“If he had come out with his foot up or to the side he might have made contact with my shot. Maybe he was thinking of his manhood, marriage prospects or whatever, but, thankfully, he had a swift change of mind and got out of the way.
“In fact, I should actually thank him twice because there is every possibility that his aerial acrobatics also blinded their excellent goalkeeper Giuliano Sarti, who had looked unbeatable.
“He was immense throughout and sometimes you start to believe it is just not going to be your day. We hit him with everything, but he thwarted us time and time again.
“I was beginning to hate the sight of him as he patrolled his area with so much confidence and composure. He looked pompous and even a wee bit arrogant.
“Watching reruns of the goal , I have noticed that Picchi definitely was in Sarti’s line of vision. The goalkeeper would not have got a great view of the shot until it was too late.
“He still made a spectacular effort to keep it out, though. I’ll give him that. Actually, I thought then – and I still do now – that my shot was a goal all the way.
“It was destined to hit the net. You instinctively know these things. I belted it right on the money. It was a sweet strike alright and, of course, I had been fortunate enough over the years to knock in a few from distance.
“Most of the times you know there is nothing the goalkeeper is going to do to keep it out.
“It took us until the 63rd minute to get that goal and, yes, as legend has it, I did swear at the gaffer shortly afterwards. He was yelling from the touchline: “Keep it tight – we’ll get them in extra-time.”
“I looked over and shouted back: ‘F**k off, boss, it’s 85 degrees out here and we’re going to finish it here and now.’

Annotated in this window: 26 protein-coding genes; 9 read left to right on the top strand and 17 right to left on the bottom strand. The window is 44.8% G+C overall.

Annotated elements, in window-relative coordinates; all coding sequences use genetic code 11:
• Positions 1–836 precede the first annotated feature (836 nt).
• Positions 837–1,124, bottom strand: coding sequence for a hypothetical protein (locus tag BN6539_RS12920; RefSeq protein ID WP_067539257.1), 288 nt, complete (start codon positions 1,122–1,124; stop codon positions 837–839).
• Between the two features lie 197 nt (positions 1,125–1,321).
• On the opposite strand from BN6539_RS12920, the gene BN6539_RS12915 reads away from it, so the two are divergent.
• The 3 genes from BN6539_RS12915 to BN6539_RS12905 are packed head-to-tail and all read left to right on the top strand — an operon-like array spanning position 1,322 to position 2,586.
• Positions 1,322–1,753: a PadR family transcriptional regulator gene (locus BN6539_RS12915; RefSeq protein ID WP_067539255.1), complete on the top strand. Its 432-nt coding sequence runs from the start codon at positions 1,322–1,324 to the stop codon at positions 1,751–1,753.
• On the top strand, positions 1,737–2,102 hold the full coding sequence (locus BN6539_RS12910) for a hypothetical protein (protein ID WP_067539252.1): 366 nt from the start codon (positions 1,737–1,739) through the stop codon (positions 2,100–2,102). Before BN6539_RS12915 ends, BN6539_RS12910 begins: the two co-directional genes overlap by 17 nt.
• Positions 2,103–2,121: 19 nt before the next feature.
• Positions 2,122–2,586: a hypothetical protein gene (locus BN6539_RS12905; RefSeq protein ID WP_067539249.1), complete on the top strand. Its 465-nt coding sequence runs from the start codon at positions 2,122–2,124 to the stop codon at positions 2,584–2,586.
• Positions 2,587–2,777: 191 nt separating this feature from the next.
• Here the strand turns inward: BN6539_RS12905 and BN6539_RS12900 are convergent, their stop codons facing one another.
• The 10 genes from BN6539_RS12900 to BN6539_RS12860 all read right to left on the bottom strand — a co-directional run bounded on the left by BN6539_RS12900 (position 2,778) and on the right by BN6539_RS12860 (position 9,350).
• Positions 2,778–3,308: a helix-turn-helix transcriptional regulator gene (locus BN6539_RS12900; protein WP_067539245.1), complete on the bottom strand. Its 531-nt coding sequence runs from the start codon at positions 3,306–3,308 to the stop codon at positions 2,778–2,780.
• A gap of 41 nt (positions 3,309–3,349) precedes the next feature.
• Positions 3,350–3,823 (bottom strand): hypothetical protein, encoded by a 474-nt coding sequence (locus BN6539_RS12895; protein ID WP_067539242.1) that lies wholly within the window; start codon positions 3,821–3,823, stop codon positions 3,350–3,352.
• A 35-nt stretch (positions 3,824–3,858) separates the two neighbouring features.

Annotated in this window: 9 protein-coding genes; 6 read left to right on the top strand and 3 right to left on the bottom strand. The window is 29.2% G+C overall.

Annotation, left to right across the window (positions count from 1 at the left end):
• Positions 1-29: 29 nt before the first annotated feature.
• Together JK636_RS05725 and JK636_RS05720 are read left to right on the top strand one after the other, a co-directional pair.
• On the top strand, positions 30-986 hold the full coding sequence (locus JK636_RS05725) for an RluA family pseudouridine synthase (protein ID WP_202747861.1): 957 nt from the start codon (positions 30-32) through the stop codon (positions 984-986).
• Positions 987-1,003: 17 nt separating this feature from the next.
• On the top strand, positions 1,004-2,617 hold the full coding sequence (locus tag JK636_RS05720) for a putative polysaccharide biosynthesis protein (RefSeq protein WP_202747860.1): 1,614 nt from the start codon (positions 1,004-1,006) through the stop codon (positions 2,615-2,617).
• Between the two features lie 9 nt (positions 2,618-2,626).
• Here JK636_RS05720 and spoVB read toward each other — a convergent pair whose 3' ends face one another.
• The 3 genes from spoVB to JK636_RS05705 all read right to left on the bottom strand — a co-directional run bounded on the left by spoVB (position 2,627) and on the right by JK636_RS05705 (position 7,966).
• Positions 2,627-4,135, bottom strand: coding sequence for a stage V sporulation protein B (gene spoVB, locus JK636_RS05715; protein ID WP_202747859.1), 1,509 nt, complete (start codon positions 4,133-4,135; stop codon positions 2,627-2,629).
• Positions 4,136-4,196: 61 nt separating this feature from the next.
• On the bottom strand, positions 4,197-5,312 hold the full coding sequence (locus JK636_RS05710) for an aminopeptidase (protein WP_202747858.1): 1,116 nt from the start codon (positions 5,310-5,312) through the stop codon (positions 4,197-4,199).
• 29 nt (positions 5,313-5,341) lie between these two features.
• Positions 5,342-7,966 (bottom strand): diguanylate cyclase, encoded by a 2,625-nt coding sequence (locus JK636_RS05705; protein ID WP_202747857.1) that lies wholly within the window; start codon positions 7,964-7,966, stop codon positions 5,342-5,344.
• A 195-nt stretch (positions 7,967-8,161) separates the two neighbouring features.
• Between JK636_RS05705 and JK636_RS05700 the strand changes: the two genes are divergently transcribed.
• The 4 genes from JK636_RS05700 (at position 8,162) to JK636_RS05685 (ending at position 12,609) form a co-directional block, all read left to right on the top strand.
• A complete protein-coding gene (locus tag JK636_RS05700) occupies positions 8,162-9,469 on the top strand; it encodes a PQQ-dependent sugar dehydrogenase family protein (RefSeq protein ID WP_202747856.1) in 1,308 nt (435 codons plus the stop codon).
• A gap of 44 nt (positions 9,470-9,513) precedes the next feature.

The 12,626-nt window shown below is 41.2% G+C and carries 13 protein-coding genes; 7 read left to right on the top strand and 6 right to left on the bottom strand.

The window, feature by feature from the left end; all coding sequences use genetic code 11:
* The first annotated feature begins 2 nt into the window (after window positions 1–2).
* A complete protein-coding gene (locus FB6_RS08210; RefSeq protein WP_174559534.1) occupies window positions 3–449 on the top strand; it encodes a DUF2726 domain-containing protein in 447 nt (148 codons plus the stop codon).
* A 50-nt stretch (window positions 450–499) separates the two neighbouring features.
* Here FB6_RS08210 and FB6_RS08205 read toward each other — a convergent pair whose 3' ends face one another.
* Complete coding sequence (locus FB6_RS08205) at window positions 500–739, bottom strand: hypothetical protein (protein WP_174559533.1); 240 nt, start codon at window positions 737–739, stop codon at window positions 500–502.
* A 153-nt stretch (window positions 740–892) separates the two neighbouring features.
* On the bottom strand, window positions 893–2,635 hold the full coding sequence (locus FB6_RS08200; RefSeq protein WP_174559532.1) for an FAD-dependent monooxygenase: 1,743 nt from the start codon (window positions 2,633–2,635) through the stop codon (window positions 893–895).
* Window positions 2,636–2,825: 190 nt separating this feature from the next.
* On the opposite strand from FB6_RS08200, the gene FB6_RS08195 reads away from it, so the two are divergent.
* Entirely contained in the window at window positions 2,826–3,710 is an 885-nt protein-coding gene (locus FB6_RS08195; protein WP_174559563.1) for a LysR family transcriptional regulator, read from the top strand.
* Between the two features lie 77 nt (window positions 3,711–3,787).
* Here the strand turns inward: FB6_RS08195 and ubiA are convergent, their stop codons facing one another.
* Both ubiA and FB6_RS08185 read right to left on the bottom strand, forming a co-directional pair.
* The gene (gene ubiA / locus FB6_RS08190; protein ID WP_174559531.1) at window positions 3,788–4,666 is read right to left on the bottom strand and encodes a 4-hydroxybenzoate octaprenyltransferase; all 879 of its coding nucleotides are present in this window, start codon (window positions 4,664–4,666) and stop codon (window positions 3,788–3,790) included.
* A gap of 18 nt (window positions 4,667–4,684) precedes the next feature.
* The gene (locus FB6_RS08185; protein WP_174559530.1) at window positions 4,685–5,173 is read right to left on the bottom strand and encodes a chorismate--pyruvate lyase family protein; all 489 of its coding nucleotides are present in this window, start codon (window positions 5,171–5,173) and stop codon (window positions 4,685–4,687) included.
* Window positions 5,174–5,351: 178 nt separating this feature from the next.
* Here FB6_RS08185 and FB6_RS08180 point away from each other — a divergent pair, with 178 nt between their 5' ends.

“Thankfully, that’s what happened and Big Jock never once mentioned our little bout of touchline verbals afterwards!”
Matchwinner Chalmers, 78, recalled: “Jock Stein used to con me rotten. I can never thank him enough for that! He was a master manipulator, that’s for sure, and Celtic would never have won the European Cup without him.
“He really shook things up when he arrived at Celtic Park in March, 1965.
“One of my proudest achievements is playing in all nine games in our European Cup run and that, for me, was fairly impressive.
“I might be the guy who got the winning goal in Lisbon, but, believe me, being involved all the way through is something that will live with me forever.
“Okay, how did I feel when I netted against Inter Milan with only five minutes to go? Exhausted! Cramp was coming on, but that evaporated as soon as that ball hit the back of the net.
“I accept it may not have been as spectacular as Big Tommy’s effort, but, for me, it was special.
Tommy pulled the ball back to Bobby Murdoch to thump in a shot from the edge of the box.
“People have said they thought Bobby’s effort might have found the net without my help, but Bobby himself would have told anyone his shot was heading for a shy!
“I simply sidefooted the ball past Giuliano Sarti, Inter’s superb goalkeeper, and the European Cup was heading for the east end of Glasgow.
“You’ll see pictures of Sarti appealling for offside – well, he would, wouldn’t he? – but there was no way I was off.
“I was well onside when I got my touch to the ball.
“After Lisbon, I came home to spend my bonus money. To be honest, I can’t remember too much about my so-called spending spree.
“The wife, Sadie, would have got so
mething, of course, and I probably spent the rest on things around the house. Not exactly Flash Harry, eh?
“But winning the European Cup was not all about money. It was about football and putting Celtic’s name on the European map.
“We managed that and, of course, Big Jock was smiling afterwards because we did it in the Celtic manner.
“Ach, I suppose we weren’t a bad side.”
* Adapted from ‘Lisbon Lions: The 40th Anniversary’ by Alex Gordon. Published in 2007.